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A Minority President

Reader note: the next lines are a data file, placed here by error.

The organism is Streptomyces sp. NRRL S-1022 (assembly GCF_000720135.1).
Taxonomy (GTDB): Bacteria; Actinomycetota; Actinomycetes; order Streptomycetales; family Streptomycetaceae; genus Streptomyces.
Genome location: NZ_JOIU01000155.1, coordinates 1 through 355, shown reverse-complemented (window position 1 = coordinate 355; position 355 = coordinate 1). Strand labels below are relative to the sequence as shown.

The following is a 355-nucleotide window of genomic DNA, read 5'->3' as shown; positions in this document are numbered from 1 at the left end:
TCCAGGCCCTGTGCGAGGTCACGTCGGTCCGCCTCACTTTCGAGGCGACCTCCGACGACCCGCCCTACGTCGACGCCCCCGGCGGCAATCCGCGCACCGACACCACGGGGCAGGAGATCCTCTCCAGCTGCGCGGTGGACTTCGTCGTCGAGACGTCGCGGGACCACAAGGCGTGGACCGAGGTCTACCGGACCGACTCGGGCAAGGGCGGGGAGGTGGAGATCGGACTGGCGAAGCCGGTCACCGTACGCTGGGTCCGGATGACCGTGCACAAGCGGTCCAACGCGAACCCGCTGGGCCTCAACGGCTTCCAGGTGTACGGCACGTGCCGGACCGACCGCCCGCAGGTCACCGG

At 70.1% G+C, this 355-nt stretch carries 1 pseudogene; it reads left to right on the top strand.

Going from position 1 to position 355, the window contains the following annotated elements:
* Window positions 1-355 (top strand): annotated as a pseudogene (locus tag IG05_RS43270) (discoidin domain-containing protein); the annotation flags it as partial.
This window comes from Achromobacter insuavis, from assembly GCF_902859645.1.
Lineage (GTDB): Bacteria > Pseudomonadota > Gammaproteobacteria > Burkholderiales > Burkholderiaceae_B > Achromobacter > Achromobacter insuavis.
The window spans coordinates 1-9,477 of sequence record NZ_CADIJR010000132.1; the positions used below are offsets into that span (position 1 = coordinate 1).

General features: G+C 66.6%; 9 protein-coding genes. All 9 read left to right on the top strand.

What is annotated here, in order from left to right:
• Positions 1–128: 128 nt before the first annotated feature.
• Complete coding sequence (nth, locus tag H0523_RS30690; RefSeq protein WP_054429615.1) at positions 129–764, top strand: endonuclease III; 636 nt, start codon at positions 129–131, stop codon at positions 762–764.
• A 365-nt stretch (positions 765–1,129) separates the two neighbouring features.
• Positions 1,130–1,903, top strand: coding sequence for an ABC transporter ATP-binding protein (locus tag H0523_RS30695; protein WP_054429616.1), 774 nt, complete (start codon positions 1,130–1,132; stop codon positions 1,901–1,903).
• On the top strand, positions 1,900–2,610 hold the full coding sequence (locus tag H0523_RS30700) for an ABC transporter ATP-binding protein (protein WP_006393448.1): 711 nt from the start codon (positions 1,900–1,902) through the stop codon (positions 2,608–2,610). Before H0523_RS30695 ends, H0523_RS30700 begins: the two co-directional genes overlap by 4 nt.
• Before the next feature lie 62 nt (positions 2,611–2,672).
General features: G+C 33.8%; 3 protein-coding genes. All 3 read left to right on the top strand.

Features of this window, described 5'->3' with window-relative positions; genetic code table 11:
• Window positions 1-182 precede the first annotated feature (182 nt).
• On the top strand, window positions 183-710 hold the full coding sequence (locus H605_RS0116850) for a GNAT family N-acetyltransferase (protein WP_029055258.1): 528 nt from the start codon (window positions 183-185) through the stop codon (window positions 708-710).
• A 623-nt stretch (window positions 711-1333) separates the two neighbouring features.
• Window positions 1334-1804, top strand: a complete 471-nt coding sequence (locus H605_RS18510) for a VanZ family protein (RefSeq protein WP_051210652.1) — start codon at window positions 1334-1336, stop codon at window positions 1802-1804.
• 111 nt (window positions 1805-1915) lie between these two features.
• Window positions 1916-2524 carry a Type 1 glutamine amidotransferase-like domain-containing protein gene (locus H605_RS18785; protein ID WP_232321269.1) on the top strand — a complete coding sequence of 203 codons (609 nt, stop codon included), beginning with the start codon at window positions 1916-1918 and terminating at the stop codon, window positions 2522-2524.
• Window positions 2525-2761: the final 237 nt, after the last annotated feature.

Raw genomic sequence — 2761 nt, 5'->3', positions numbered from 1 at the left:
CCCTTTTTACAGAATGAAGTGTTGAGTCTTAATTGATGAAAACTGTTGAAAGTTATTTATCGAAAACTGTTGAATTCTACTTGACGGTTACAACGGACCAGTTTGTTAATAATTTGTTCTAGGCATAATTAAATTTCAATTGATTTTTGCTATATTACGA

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From the De'.ioit Free Press. While General ( was undoubtedly the choioe tor Presidfint of alargo major ity of those who votcd on Tnesday last, it is none the less truo that lie is not the choice of a majority of the American people. An examination of the returns will convinco any one that this fact is indisputable. Tbe voto of Philadelphia alono at the November election feil ï'ully fifty thousaml short of 1lio registry of voters, there being a suíllcient nuniber to overeóme, if they had so désired, Grant's stupendoua majority in that city. The same was true ail through Penmylvania, so that in the whole State more than one hundred aad tweaty-five thousand voters stayed at home. Grant's majerity in tho State is about that figure ; so that, Without tiking into consideration at all the voto of ihosü so-callcd Democrats who their spleen, and triad to make their " 1 told you so" truth, by voting for Grimt, Graai has net teceived the vote of a majority of tlio eitizens of Pennsylvania. In New York City tliere weie sixteon thousand voters who did not go to the polls. All througli the hítate, on the Democratie side, there was a large falling off from the vote pilled for Seymour in 1868, whereos, with tho natural increaso in populatión, and in view of the Lact that the new voters are about equally divided botween the two parties, the vote should have been much larger. But aggregating tho votes of the two parties in the whole State, it is plain that more than fifty thousand votes to wbich the State is cntiücd were not cast. This would entirely neutraliza Grant's majority. In Ohio and Indiana the same failuro of the voters to como to the polls is apparent. But we need go nofurther than Michigan to findan aptiuustration of tho fact that a largo number of voters abstained frora voting, and that of this number a groat majority aro opposed to Grant, and tho principios and j-olicy of tho party which supports him. In tilo whole Si ate there aro at the lowest Cftlculation ÜSO.OOO voters. In 18(58 a very full vote was brought out, reaching '22 5,5G8. Thisyear, though it is as yet impossible to state witfa entire accuracy the nuniber of votes pollcd, it is aafe to say that it does not oxceed 200,000, howing that 45,000 votera did not como to the polls. That these absent voters were in great put Democratie is showu by the extraordiuary oxertions which the AdministrationiBts everywhere made to bring out every voter who was in sympathy with the and their cause, and aleo by tac fací bat while the voto for ; Grant in Michigan is probably 15,000 larger than it was tour yrars ago, tho vote for Greeley is 10,000 smaller than that rceoived by Seynumr. It is a needless task to multiply instances. The same state of ufï'airs is true of evory State in the country, with exOeptions in the cases oï' one or two Southern and ono or two of tho smaller Western States, It is entirely within tito mark to gay that more voters atftyed awayfrom the polls in the whole country tlian the Bggregate of Grant's majorify, which will not fall far short of 700,000". This buins? the case, it should, whether it will or nut, exercise a very wholesomo restraint upon the victors in the late caiupaign. If they beoome isflBted with pride and self-importunce by their sweeping victory, and continne the policy of the past four years, Aat pride may meet a fall two years henee. Already wc re told that men of liigii standing in the eyea of the peopte, who have been good and faithful sercttüta, are to be deposed and ostracised because they would not hnnible followers and siTvitors of Morton, Cameron, Conkling and Chandler, and those otlicrs wlio havo been the leaders of the Ailministration forces. Tho people who were inactive in tho struggle of Tuesday last will not nlways remain so. That they wcro not with tho ion provea plainly that they wero asainst it. They havo it in their power two years from now to revolutionize tho present StdUlt of parties, and if the tii si two yiars of Grurtt's second term aro no more fruitful in good rosults thnu wero tho two last of bis first term- if tho saine policy is pursurd - tho seven hundred thousand majority by which ho was elected will long ere bis secoiul term eloseg have 6hrunk into nothingns.


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